Income Inequality and Public Debt in OECD-Countries from a CSR Perspective
Against the backdrop of the financial crisis which triggered the occupy movement, income inequality, and unsustainable levels of public and private debt elicit concerns regarding the health of the economic system. These issues, which are increasingly gaining public awareness, trigger over-arching questions which reach to the fundamental roots of the model of capitalism. Although capitalism can be considered to have served society well in helping to reduce global poverty and expand access to healthcare and education, the distribution of the wealth which is created by capitalism undoubtedly concurrently generates, as a spin-off, costs for society. In particular, some authors suggest that the growing gap in income inequality and public debt, which have both widened and currently reached an historic high in some countries, negatively affects the economy and thereby society. Consistent with the contemporary interest in addressing social problems and welfare in a new more inclusive approach to capitalism based on stakeholder theory, key to advancing our knowledge in this area would be the identification of the conditions under which public debt and income inequality are growing. A salient question in this debate is the (negative) role that a widening income gap plays in influencing and increasing public debt. This research gap is the missing link upon which the chapter focuses. To address these themes, the aim of the chapter is to present the theoretical and empirical arguments for causality between growing income inequality and increasing public debt within capitalist economies. However, in establishing this causal link and identifying income inequality as a contributing factor to public debt growth, the chapter does not focus on evaluating the role of public debt in society per se. Instead this theme is consigned to the scope of separate research in this field.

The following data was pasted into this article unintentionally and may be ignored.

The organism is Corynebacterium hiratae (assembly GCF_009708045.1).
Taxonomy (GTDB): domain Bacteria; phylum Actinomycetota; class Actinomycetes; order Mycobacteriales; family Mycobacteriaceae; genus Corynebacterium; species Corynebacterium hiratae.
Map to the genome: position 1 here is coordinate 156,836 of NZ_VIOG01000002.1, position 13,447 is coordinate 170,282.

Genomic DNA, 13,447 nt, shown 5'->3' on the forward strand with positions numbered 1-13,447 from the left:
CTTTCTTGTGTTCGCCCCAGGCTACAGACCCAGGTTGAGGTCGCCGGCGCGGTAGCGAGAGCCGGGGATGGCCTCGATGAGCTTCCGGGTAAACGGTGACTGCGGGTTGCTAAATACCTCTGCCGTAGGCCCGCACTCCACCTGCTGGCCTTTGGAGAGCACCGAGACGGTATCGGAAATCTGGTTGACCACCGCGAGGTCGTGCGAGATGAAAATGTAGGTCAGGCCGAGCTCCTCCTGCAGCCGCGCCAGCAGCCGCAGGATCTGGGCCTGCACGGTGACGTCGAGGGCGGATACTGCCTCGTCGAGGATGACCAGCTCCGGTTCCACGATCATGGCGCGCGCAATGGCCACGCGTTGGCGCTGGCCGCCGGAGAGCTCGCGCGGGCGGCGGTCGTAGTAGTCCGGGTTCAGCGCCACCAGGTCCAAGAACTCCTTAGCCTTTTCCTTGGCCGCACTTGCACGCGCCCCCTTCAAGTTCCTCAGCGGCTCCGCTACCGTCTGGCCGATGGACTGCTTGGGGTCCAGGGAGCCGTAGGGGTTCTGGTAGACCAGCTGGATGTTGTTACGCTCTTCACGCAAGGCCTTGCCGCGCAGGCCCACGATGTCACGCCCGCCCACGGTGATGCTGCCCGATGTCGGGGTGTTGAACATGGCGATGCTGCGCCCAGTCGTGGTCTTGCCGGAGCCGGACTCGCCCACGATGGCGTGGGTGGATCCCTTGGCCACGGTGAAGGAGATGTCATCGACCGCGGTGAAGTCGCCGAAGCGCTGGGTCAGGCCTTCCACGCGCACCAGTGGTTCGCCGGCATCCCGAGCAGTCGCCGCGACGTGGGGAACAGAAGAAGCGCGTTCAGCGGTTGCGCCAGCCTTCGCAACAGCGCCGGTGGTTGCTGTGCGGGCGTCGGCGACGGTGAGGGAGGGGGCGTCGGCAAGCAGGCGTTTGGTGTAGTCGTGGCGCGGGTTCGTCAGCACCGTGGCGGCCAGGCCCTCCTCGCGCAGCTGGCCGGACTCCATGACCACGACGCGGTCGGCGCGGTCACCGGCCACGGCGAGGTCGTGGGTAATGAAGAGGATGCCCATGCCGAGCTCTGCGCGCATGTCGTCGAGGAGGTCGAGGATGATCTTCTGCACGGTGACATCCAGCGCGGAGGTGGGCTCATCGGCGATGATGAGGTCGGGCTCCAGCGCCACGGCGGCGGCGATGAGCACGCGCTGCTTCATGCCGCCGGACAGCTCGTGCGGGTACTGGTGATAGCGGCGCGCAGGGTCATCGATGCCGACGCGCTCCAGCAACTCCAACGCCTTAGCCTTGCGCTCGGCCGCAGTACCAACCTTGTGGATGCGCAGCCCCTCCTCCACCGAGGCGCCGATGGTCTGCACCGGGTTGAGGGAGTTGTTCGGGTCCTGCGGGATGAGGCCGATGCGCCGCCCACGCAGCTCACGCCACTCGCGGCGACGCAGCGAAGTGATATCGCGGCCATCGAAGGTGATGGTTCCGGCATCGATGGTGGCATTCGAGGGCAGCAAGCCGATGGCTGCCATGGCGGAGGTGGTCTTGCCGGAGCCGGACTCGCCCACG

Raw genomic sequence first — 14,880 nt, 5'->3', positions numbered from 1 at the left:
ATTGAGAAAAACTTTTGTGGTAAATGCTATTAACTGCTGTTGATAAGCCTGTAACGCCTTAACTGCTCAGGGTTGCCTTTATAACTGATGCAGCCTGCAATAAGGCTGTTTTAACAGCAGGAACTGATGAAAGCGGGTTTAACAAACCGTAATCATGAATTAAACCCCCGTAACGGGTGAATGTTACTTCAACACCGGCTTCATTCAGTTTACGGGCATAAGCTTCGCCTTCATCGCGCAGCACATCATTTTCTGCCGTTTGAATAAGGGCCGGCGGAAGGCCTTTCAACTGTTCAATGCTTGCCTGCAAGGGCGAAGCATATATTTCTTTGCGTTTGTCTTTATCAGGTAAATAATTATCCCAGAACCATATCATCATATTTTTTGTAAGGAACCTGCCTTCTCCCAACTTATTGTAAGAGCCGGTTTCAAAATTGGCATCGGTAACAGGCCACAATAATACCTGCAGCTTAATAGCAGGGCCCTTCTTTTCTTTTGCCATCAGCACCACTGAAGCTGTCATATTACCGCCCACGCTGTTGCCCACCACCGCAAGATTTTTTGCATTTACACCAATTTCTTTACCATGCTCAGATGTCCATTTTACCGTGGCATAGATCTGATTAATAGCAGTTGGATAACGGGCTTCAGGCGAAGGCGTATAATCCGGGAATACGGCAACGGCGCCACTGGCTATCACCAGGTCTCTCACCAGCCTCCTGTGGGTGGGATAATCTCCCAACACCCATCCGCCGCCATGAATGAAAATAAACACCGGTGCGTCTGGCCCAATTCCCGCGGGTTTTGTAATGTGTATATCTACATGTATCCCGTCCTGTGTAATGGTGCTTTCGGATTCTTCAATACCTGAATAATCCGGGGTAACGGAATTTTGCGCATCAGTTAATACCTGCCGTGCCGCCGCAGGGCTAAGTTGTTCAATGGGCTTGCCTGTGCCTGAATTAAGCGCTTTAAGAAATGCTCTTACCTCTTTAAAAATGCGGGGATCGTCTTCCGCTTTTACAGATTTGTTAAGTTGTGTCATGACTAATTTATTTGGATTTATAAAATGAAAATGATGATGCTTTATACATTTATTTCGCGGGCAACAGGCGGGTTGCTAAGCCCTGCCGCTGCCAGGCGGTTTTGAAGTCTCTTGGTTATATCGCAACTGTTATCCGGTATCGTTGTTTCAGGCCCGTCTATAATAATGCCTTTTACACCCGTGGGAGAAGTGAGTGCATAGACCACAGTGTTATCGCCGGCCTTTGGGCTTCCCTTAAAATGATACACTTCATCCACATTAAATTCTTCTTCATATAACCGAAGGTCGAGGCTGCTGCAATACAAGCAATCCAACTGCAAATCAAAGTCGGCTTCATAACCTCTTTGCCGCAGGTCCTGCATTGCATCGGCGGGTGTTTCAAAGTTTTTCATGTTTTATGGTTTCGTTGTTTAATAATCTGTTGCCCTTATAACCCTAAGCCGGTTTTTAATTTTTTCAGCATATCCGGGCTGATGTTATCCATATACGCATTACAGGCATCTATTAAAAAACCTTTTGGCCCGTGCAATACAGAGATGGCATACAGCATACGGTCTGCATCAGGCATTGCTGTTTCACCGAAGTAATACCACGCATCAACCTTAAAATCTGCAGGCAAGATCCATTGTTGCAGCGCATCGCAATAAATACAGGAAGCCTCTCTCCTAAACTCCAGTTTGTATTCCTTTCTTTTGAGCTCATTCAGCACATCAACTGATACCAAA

KeywordsIncome Inequality Public Debt Government Bond Income Disparity Debt Security
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